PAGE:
10 min read
When you hear the phrase, “Earn a living with your blog” do you automatically think about digital products? If so, you’re not alone.
Aside from ads/sponsorships (which all non-blogger-muggles believe is the monetization holy grail), most bloggers believe digital products are the best way to grow your business and find that sweet passive income. It is the obvious choice, right?
By creating digital products for your business, you have little overhead, you don’t need to worry about packaging or shipping, they can be easily updated, and your scalability is endless. You can also be relatively hands-off as your digital product customer base grows, leaving you time to create more and more digital products for your shop.
But while these information products in fact may be the backbone of the professional blogging industry, there’s still something beautiful and unique to be said about physical products. I’m talking tangible, hold-it-in-your-hands, feel-the-weight-of-it, and put-in-on-your-mantle kind of physical products.
Yes, physical products will take up more of your time and money. You’ll have to get it manufactured, packaged, shipped, and stored. But don’t let that scare you. Creating a physical product for your blog can give you an incredible and unique advantage over all your digital product producing peers.
“I look at the products in my Etsy shop as an extension of my blog. Through my blog, I encourage people to live positively, purposefully, and productively, and the products in my Etsy shop reflect that. I write a lot about productivity, and the notepads I create allow people to take that one step further and really implement my tips.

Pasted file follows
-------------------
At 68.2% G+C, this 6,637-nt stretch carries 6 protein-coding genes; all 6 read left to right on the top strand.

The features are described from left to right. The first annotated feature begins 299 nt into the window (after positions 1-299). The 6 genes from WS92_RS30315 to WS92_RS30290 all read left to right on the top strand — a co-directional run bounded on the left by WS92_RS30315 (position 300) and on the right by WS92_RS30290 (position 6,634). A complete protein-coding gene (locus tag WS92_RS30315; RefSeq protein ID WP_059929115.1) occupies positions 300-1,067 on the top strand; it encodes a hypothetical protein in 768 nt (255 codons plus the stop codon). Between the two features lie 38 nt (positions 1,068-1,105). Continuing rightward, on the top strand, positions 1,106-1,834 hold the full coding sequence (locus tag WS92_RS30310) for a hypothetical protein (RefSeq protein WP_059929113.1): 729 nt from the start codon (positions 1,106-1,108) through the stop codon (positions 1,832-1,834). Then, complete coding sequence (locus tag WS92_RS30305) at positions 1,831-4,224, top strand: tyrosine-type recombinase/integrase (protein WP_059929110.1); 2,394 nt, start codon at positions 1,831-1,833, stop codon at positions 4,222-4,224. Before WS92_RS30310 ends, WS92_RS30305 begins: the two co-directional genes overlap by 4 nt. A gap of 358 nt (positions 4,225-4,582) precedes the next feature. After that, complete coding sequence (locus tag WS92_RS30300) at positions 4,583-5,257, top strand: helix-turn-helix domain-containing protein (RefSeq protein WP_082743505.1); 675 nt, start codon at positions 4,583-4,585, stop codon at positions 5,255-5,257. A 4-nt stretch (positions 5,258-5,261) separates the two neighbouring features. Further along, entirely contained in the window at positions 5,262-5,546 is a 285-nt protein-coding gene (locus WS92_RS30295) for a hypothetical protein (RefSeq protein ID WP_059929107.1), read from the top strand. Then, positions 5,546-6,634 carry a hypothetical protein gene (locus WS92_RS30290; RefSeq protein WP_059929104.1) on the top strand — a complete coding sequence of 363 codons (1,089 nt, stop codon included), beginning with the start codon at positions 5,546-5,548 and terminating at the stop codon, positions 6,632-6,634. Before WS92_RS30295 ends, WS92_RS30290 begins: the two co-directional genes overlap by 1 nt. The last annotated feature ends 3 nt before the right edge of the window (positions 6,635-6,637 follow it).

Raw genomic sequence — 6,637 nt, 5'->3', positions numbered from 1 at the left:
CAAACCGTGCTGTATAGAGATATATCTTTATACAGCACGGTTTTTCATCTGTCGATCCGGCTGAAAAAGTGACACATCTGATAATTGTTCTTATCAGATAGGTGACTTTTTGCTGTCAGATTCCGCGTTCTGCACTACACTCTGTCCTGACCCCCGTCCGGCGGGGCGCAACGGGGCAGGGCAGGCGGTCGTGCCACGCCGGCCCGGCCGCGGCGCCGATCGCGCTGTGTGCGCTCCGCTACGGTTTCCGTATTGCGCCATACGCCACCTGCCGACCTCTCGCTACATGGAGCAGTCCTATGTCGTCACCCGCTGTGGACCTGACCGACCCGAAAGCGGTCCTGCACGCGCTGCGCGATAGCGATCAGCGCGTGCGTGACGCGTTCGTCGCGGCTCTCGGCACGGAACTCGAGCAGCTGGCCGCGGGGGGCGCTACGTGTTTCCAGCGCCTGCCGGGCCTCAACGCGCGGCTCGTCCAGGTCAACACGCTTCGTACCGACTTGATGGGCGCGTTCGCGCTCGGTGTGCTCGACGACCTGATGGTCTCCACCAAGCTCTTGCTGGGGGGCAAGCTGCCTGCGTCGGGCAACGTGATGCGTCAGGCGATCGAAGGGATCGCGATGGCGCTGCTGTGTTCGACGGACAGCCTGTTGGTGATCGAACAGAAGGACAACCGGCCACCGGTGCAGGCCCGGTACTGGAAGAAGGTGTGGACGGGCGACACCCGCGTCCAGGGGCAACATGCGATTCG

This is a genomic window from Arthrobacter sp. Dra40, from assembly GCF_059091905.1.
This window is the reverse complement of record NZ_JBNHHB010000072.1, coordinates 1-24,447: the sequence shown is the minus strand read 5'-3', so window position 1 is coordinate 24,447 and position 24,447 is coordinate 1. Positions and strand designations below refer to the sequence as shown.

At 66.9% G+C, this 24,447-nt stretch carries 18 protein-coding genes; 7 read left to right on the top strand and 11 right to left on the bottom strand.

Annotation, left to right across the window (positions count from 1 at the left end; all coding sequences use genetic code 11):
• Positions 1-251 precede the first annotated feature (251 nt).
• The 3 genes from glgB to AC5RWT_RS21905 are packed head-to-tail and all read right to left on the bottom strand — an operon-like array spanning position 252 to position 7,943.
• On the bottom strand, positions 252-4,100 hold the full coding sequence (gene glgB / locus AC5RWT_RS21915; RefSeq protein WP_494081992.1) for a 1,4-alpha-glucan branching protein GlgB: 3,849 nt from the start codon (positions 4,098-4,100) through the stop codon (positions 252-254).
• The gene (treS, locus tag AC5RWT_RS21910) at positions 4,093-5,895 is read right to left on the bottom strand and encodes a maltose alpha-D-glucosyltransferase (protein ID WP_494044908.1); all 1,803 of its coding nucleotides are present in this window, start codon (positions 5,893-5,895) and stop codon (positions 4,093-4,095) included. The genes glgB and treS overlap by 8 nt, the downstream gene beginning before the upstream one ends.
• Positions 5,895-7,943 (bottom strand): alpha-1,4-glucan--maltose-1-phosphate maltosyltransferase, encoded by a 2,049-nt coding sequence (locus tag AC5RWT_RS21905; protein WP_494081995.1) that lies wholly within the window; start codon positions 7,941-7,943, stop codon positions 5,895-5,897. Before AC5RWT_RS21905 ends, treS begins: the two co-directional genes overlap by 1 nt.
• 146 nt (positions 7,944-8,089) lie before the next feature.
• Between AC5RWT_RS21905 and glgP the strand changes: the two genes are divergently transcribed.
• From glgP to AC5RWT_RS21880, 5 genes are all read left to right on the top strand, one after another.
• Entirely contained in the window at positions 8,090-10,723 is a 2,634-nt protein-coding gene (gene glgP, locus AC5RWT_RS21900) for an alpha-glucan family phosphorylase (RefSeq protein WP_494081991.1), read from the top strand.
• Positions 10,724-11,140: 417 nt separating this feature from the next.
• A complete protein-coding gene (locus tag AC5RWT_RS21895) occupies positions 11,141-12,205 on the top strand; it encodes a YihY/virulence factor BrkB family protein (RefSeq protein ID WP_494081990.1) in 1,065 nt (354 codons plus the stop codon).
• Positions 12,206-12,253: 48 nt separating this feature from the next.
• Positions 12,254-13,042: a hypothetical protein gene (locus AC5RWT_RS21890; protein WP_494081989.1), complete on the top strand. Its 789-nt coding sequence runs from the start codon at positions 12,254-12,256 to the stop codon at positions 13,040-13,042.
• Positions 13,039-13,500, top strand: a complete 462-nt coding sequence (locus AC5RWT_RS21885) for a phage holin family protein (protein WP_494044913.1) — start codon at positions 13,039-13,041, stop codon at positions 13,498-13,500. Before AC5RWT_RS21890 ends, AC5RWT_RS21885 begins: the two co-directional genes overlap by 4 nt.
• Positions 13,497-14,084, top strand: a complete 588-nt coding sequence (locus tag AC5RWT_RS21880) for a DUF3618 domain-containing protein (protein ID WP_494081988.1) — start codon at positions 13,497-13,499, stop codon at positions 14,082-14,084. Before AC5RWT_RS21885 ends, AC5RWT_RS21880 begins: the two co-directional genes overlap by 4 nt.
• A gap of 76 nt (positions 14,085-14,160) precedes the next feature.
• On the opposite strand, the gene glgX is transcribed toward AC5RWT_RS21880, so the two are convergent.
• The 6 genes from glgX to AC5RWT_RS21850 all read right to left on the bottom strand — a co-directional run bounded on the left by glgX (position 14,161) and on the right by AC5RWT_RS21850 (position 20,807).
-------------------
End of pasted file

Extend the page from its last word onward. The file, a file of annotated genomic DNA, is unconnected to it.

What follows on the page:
I also sell coffee mugs and t-shirts. For me, wearing a shirt or drinking from a coffee mug with a fun quote is certainly something small, but also something that can genuinely lift my spirits, and I hope others can take away the same positivity.”-Erin of Very Erin
When I created my site back in 2013, I never thought I'd sell physical products. But I have found that the physical products contribute to the sense of community. It's something your audience can hold that represents the space you occupy online and in their lives. … It was and remains important to me to develop and maintain an authentic, non-pushy way to sharing our offerings with our audience. So we focus on providing value to our list, and in return they become an even more invested member of our community with the mug to prove it. – Tonya at MyFabFinance
There truly is a simplistic beauty to selling a physical product.
But it’s not all happy customers and hand-crafted work. There are some big drawbacks to get over if you want to sell physical products.
The first downside you’ll face as a physical product creator is the cost. Businesses that create and sell physical products operate on a very different financial basis than those creating digital products. They have to think about the cost of manufacturing and shipping. There’s overhead, inventory, and storing to also consider. After all, once you’ve created your product, you have to put it somewhere, and I’m guessing you don’t want your living room to become your warehouse.
The second downside is the lack of scalability. Creating and keeping up with your physical product is going to take a lot of your time, particularly at the beginning. Prototyping, testing, creating, and manufacturing an actual physical product is no easy feat. Unless you can afford to hire a team that handles that day-to-day creation, packaging, shipping, and customer support, it will be difficult to scale your business.